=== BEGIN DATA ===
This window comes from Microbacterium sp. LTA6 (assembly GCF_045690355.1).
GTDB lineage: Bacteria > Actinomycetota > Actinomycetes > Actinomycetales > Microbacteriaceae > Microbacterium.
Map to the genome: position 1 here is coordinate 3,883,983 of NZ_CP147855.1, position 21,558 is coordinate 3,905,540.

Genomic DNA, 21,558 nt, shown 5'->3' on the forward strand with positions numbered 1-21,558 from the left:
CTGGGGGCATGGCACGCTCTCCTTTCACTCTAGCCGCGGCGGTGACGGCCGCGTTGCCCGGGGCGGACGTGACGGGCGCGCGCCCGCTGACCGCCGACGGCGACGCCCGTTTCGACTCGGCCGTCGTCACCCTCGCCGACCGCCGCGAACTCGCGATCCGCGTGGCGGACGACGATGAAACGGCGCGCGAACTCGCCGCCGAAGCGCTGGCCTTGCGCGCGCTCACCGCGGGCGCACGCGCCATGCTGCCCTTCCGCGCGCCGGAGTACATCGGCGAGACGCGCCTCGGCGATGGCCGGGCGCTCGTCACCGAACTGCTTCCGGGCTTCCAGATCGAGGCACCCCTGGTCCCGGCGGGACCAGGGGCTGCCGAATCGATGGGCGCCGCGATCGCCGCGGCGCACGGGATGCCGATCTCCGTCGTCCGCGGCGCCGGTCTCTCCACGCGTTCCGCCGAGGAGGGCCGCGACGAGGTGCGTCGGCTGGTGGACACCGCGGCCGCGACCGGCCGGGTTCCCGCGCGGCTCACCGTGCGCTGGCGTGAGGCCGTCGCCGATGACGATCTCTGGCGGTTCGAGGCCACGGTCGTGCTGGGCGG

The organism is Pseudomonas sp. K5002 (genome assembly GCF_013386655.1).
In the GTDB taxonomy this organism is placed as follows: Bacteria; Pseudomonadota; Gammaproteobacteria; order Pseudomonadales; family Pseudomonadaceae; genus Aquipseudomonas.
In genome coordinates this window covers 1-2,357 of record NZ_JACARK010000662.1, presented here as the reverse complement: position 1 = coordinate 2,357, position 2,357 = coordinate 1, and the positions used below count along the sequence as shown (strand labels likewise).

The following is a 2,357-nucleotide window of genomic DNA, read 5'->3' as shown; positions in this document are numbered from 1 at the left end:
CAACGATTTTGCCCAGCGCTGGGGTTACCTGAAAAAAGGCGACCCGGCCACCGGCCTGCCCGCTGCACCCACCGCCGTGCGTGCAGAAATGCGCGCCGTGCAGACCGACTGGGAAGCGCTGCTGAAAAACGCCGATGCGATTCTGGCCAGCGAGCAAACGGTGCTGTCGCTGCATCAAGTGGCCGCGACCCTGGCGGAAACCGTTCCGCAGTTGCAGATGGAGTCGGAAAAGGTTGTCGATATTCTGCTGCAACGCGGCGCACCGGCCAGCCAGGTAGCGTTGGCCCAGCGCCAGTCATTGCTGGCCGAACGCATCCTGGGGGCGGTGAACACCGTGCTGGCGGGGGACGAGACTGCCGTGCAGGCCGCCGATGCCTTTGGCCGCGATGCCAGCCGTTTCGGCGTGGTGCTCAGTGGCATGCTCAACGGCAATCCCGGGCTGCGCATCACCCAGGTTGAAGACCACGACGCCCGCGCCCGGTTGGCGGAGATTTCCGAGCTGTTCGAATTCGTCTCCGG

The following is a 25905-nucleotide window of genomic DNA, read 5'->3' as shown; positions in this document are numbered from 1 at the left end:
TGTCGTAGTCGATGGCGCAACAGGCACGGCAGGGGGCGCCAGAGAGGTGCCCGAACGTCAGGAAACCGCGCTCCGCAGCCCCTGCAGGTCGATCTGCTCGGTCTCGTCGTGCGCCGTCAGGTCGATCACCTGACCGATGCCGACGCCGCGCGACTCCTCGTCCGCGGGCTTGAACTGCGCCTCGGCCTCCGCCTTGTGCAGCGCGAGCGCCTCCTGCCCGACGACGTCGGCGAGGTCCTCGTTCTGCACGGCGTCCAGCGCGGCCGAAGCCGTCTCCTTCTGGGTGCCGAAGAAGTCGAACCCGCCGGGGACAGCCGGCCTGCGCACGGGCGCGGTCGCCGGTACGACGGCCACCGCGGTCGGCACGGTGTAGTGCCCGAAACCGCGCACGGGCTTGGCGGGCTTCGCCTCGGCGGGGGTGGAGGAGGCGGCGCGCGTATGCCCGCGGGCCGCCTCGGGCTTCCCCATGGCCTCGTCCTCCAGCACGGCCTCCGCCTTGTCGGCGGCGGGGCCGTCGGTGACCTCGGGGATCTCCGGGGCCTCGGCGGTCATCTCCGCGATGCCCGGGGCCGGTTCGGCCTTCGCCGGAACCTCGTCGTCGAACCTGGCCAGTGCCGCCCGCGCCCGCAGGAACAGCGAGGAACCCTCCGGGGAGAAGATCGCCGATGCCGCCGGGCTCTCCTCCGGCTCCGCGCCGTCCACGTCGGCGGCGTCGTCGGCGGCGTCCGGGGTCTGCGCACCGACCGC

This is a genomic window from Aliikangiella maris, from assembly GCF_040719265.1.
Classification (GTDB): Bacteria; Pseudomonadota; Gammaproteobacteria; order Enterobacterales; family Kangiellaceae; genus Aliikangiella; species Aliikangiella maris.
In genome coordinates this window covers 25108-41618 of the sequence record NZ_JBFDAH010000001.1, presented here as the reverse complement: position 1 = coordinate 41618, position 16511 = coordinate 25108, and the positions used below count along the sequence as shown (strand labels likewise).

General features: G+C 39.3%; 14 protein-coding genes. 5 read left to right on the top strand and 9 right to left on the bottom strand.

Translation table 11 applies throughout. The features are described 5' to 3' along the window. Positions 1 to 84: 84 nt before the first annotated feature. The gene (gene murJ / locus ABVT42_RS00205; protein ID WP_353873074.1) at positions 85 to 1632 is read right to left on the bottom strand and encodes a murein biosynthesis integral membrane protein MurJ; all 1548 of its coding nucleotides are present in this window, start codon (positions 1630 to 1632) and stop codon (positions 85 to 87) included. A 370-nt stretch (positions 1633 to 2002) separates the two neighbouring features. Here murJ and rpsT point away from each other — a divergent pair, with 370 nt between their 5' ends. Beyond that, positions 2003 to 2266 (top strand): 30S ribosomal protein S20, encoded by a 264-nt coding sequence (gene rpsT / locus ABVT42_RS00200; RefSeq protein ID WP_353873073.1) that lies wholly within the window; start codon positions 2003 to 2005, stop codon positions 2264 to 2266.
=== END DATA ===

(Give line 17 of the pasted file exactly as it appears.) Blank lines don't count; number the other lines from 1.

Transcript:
Translation table 11 applies throughout. The features are described 5' to 3' along the window. Positions 1 to 84: 84 nt before the first annotated feature. The gene (gene murJ / locus ABVT42_RS00205; protein ID WP_353873074.1) at positions 85 to 1632 is read right to left on the bottom strand and encodes a murein biosynthesis integral membrane protein MurJ; all 1548 of its coding nucleotides are present in this window, start codon (positions 1630 to 1632) and stop codon (positions 85 to 87) included. A 370-nt stretch (positions 1633 to 2002) separates the two neighbouring features. Here murJ and rpsT point away from each other — a divergent pair, with 370 nt between their 5' ends. Beyond that, positions 2003 to 2266 (top strand): 30S ribosomal protein S20, encoded by a 264-nt coding sequence (gene rpsT / locus ABVT42_RS00200; RefSeq protein ID WP_353873073.1) that lies wholly within the window; start codon positions 2003 to 2005, stop codon positions 2264 to 2266.